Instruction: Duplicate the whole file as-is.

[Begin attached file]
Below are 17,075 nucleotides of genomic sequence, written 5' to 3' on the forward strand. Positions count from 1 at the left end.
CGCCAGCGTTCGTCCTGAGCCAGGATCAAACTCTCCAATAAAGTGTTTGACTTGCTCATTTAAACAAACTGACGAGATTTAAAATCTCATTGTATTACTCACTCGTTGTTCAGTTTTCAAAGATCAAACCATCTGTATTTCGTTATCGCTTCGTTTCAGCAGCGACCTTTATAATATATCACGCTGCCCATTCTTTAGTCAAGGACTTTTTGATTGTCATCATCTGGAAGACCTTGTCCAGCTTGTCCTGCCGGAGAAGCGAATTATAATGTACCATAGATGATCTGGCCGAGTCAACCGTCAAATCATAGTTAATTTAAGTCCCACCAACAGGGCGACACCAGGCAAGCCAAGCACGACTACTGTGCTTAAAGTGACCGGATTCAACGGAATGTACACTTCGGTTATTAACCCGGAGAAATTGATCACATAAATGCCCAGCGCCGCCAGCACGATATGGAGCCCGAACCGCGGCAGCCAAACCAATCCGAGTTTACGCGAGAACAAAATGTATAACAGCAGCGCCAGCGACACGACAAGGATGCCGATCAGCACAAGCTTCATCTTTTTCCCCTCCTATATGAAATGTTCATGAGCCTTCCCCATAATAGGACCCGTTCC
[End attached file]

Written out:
Below are 17,075 nucleotides of genomic sequence, written 5' to 3' on the forward strand. Positions count from 1 at the left end.
CGCCAGCGTTCGTCCTGAGCCAGGATCAAACTCTCCAATAAAGTGTTTGACTTGCTCATTTAAACAAACTGACGAGATTTAAAATCTCATTGTATTACTCACTCGTTGTTCAGTTTTCAAAGATCAAACCATCTGTATTTCGTTATCGCTTCGTTTCAGCAGCGACCTTTATAATATATCACGCTGCCCATTCTTTAGTCAAGGACTTTTTGATTGTCATCATCTGGAAGACCTTGTCCAGCTTGTCCTGCCGGAGAAGCGAATTATAATGTACCATAGATGATCTGGCCGAGTCAACCGTCAAATCATAGTTAATTTAAGTCCCACCAACAGGGCGACACCAGGCAAGCCAAGCACGACTACTGTGCTTAAAGTGACCGGATTCAACGGAATGTACACTTCGGTTATTAACCCGGAGAAATTGATCACATAAATGCCCAGCGCCGCCAGCACGATATGGAGCCCGAACCGCGGCAGCCAAACCAATCCGAGTTTACGCGAGAACAAAATGTATAACAGCAGCGCCAGCGACACGACAAGGATGCCGATCAGCACAAGCTTCATCTTTTTCCCCTCCTATATGAAATGTTCATGAGCCTTCCCCATAATAGGACCCGTTCC